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Abstract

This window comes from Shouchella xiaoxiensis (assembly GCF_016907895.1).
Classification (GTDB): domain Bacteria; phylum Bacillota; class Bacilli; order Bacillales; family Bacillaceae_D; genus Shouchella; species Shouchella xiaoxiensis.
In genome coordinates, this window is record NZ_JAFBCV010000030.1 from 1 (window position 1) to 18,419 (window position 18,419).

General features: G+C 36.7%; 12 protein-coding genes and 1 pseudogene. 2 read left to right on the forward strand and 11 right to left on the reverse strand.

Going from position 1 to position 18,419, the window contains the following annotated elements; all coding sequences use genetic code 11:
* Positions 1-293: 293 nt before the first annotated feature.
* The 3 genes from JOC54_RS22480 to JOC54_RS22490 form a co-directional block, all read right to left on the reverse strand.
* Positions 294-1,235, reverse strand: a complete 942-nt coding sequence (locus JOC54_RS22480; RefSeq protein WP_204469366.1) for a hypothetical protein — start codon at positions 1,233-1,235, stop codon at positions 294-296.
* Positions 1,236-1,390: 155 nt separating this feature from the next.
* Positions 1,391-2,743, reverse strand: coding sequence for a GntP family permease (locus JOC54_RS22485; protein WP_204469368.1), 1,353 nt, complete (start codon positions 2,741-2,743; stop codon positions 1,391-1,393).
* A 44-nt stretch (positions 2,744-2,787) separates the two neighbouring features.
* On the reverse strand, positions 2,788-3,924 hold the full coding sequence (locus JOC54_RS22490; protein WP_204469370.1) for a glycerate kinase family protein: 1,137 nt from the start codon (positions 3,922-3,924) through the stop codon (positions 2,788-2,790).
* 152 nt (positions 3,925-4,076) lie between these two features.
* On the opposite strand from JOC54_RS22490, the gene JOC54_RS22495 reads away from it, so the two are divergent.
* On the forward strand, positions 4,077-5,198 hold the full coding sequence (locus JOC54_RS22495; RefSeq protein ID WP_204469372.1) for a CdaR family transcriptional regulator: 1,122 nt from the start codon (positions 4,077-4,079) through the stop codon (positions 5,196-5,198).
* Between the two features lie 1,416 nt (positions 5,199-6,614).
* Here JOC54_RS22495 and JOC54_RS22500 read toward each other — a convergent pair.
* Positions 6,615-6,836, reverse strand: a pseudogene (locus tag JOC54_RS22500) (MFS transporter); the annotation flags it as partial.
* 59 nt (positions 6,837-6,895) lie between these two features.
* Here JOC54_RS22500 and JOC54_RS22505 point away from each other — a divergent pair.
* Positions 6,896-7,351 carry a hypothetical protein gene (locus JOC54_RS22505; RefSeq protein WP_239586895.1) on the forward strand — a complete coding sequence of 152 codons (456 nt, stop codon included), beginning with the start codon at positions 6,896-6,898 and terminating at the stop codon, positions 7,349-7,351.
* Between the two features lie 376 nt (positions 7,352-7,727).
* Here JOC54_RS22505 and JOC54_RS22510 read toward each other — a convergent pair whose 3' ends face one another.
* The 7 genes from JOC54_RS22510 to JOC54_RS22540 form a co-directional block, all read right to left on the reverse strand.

In her article, "Memory and the Quest for Family History in One Hundred Years of Solitude and Song of Solomon," Susana Vega-González explores similarities between the novels of García Márquez and Morrison with a special focus on the use of memory and imagination. Based on theoretical models, Vega-Gonzálezas proposes that fictional representations are a means of rewriting history, a particular aspect of literay discourse. The texts under scrutiny constitute true quest stories of characters who search for their family history along their own identity amidst the dangers of capitalism and its excessive desire for progress and class ascendance. The break with narrative linearity through such recollections of things past, the reliance on the supernatural and the advocacy of hybridity are some of the features that link Morrison ad García Márquez with magic realism, a literary mode that contributes to their rewriting of a history peopled with the ghosts of slavery, colonialism, and imperialism.

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